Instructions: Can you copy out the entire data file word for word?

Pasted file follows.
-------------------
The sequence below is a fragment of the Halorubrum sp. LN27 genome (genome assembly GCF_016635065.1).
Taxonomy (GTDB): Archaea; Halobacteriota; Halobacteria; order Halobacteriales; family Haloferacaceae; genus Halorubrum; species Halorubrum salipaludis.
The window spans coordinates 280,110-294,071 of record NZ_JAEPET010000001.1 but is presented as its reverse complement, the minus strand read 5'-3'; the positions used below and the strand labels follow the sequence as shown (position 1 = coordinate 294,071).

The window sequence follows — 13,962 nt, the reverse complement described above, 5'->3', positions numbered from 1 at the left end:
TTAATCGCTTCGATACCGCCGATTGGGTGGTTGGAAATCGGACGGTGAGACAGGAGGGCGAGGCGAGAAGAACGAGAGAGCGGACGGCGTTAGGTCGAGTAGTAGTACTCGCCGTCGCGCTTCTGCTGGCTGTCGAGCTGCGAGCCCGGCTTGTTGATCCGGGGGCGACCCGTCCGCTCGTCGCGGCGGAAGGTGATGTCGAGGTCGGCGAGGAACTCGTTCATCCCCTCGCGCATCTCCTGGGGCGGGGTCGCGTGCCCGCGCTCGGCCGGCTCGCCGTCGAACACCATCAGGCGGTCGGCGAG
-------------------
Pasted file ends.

The sequence below is a fragment of the Halorubrum sp. LN27 genome (genome assembly GCF_016635065.1).
Taxonomy (GTDB): Archaea; Halobacteriota; Halobacteria; order Halobacteriales; family Haloferacaceae; genus Halorubrum; species Halorubrum salipaludis.
The window spans coordinates 280,110-294,071 of record NZ_JAEPET010000001.1 but is presented as its reverse complement, the minus strand read 5'-3'; the positions used below and the strand labels follow the sequence as shown (position 1 = coordinate 294,071).

The window sequence follows — 13,962 nt, the reverse complement described above, 5'->3', positions numbered from 1 at the left end:
TTAATCGCTTCGATACCGCCGATTGGGTGGTTGGAAATCGGACGGTGAGACAGGAGGGCGAGGCGAGAAGAACGAGAGAGCGGACGGCGTTAGGTCGAGTAGTAGTACTCGCCGTCGCGCTTCTGCTGGCTGTCGAGCTGCGAGCCCGGCTTGTTGATCCGGGGGCGACCCGTCCGCTCGTCGCGGCGGAAGGTGATGTCGAGGTCGGCGAGGAACTCGTTCATCCCCTCGCGCATCTCCTGGGGCGGGGTCGCGTGCCCGCGCTCGGCCGGCTCGCCGTCGAACACCATCAGGCGGTCGGCGAG